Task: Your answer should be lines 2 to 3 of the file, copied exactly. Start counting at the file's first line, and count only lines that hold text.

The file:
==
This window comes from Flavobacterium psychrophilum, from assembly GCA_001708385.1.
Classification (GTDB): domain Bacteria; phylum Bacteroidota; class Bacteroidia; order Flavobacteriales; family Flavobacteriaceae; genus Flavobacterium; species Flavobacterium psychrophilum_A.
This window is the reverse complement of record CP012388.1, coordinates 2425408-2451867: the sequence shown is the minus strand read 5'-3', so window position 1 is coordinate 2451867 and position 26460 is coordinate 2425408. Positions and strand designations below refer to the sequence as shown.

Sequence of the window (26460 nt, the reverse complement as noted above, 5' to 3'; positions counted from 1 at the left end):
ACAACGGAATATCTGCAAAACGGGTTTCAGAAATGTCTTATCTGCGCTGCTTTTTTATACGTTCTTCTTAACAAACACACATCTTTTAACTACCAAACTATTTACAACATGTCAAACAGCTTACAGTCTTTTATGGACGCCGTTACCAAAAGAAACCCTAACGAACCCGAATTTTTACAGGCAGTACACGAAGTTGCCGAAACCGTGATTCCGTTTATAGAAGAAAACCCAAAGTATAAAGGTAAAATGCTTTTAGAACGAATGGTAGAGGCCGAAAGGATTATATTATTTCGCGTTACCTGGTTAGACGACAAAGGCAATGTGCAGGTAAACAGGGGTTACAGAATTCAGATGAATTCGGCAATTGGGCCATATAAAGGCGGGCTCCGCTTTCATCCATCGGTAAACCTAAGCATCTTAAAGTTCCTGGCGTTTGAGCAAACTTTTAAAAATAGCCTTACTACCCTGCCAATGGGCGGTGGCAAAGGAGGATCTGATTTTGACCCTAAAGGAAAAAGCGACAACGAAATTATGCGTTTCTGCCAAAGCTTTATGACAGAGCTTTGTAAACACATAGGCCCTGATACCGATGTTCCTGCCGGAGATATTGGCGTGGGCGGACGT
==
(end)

Classification (GTDB): domain Bacteria; phylum Bacteroidota; class Bacteroidia; order Flavobacteriales; family Flavobacteriaceae; genus Flavobacterium; species Flavobacterium psychrophilum_A.
This window is the reverse complement of record CP012388.1, coordinates 2425408-2451867: the sequence shown is the minus strand read 5'-3', so window position 1 is coordinate 2451867 and position 26460 is coordinate 2425408. Positions and strand designations below refer to the sequence as shown.